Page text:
I don’t know about you but, for me, the shorter daylight hours we experience during this time of year often leave me feeling a bit lethargic.

Science has proven that less sunlight drives our bodies to shut down earlier, and as famed author Clement Moore penned so eloquently, lead us to settle in for a long winter’s nap. This odd phenomenon has a silver lining though and ultimately serves a healthy purpose for reenergizing and renewal. For, just as nature requires a period of dormancy in order to preserve energy and insulate from the elements in preparation for a new life cycle, so it is with our bodies.

In winter, we actually produce hormones that make us sleepy, giving us the time necessary to restore ourselves—body, mind and spirit. This period of stillness can provide us with varied opportunities for reflection, solitude, and for taking stock of our lives.

One of my favorite ways to embrace the winter break is by escaping within the pages of a good book. Recently, my niece Caroline reminded me that great joy can also be found in becoming reacquainted with an old favorite. She demonstrated this last summer when the entire family was vacationing in Asheville, North Carolina, and she whipped out a dog-eared copy of The Phantom Tollbooth by Norton Juster. Although a recent graduate of Connecticut College, Caroline has gotten into the habit of re-reading this childhood favorite each year to mark the start of summer. Will it surprise you to learn that in no time flat her favorite aunt became hooked on this mid-century fantasy as well? The moment I spied Caroline putting the book down, I would casually pick it up. Soon a few members of the family were sharing this book as a communal text as we read the passages aloud that most spoke to us. Our conversations revolved around Milo, our young hero, and the valuable lessons he learns. As a kid who initially sees the world as dull and boring, he eventually discovers that life is more astonishing than he ever believed possible.

There are many benefits of reading a book over and over again. As educators, we know that re-reading the same book helps young students become familiar with words and patterns and also helps them become acquainted with structure and storytelling. This repetition, although sometimes frustrating for parents, is a natural part of learning. As students grow, re-reading also serves to strengthen vocabulary and deepen comprehension. Nor can we diminish the joy of discovery and the boost in confidence that occurs as a child builds fluency and moves beyond decoding to focus on the deeper meaning of the text.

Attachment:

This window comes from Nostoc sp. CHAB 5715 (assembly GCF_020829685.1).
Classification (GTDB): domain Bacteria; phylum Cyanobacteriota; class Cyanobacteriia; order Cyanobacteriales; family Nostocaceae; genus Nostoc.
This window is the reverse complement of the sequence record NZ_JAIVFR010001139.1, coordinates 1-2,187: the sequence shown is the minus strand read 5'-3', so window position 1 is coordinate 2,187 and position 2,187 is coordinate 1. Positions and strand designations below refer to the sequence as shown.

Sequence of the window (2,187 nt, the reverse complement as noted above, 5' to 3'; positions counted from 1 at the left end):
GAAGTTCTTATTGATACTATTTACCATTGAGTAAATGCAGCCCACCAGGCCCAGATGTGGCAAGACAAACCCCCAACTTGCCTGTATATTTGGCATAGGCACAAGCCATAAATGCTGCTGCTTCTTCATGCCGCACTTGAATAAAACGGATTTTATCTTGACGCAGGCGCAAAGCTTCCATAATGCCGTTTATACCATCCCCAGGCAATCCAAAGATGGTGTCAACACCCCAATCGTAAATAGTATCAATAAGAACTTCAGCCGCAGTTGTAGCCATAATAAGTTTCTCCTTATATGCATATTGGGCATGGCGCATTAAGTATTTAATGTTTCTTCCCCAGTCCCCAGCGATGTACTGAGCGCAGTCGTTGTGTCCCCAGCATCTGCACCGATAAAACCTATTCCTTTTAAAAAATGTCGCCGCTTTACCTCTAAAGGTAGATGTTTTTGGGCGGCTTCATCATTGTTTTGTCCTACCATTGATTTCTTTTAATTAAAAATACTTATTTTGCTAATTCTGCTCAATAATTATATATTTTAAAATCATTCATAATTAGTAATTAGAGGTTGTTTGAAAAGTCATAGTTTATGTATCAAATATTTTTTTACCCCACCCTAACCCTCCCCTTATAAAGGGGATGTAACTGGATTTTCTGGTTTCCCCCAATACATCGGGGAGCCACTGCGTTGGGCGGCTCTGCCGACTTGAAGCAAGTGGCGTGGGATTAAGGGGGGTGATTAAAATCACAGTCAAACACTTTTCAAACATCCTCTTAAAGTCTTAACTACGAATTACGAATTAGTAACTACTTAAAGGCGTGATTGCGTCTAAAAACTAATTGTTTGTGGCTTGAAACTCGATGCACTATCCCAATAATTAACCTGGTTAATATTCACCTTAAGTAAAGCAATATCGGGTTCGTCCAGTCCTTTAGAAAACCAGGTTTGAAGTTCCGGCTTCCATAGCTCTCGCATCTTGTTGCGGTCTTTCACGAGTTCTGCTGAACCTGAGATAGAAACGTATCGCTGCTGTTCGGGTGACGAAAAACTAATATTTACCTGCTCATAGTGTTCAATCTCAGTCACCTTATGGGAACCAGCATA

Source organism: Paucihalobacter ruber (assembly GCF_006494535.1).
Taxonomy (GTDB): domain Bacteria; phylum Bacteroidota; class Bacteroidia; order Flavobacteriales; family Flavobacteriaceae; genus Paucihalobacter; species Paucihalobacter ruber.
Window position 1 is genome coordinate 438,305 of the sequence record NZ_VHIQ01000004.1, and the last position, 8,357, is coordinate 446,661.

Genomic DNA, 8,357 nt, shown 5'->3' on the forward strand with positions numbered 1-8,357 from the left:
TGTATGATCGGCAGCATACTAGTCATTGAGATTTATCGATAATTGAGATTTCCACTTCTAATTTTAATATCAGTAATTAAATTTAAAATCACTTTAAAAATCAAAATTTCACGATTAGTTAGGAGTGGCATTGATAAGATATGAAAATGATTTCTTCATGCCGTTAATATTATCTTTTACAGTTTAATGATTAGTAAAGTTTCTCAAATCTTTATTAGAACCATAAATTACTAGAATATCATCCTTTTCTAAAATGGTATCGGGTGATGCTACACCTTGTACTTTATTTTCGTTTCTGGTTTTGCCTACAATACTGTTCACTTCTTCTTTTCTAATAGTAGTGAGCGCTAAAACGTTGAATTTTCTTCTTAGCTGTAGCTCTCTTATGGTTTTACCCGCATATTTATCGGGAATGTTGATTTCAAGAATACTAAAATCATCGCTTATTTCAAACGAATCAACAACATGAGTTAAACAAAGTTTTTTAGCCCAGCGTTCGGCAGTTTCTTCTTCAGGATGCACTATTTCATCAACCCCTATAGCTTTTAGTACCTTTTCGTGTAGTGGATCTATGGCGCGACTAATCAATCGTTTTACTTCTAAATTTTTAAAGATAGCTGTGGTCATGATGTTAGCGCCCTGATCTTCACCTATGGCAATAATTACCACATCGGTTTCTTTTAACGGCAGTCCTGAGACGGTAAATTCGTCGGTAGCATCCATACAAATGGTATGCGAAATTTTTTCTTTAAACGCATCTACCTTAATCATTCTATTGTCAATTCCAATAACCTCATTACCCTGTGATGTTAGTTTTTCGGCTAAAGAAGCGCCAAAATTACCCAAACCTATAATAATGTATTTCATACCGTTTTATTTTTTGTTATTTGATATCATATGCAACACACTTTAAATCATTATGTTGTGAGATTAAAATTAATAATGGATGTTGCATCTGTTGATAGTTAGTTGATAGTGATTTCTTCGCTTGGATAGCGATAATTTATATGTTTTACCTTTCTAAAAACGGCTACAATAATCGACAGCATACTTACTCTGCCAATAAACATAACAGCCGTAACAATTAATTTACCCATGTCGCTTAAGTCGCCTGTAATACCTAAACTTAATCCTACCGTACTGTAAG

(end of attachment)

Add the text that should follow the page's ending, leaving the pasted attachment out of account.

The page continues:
We, as adults, are well aware of the comfort associated with picking up a book that we’ve read before. Many of us fondly recall how a favorite novel has the capacity to evoke a deep sense of nostalgia or transport us to long forgotten places whose memories are etched in our hearts. Because reading is both personal and experiential different parts of the text speak to us at different stages in our lives. As we savor the language, a story can take on new meaning as we discover new insights about the characters and ourselves as we deepen our understanding of the author’s message.

During winter break this year, consider a shared reading experience. Bonding in this way is certain to generate lively conversations. Below I’ve included several of my favorite reads and some of the wonderful pearls of wisdom that have emerged during a re-read.

A Wrinkle in Time by Madeleine L’Engle: “Life, with its rules, its obligations, and its freedoms, is like a sonnet: You’re given the form, but you have to write the sonnet yourself.” –Mrs. Whatsit

The Phantom Tollbooth by Norton Juster: “So many things are possible just as long as you don’t know they’re impossible.”

Harry Potter and the Sorcerer’s Stone by JK Rowling: “It takes a great deal of bravery to stand up to our enemies, but just as much to stand up to our friends.”

Alice in Wonderland by Lewis Carroll: “Why, sometimes I’ve believed as many as six impossible things before breakfast.”

Pride and Prejudice by Jane Austen: “I declare after all there is no enjoyment like reading! How much sooner one tires of any thing than of a book! — When I have a house of my own, I shall be miserable if I have not an excellent library.”

Their Eyes Were Watching God by Nora Zeale Hurston: “There are years that ask questions and years that answer.”

The Hobbit by J.R.R. Tolkien: “May the hair on your toes never fall out!”

Great books inspire us. They captivate us. They teach us and they touch our hearts. Great books can transport us through time and carry us off to far-away lands. They open our minds. They enchant us. And, ultimately, they have the capacity to help us discover that life is indeed more astonishing than we ever believed possible.

Kathie Foster is superintendent of Robbinsville Schools.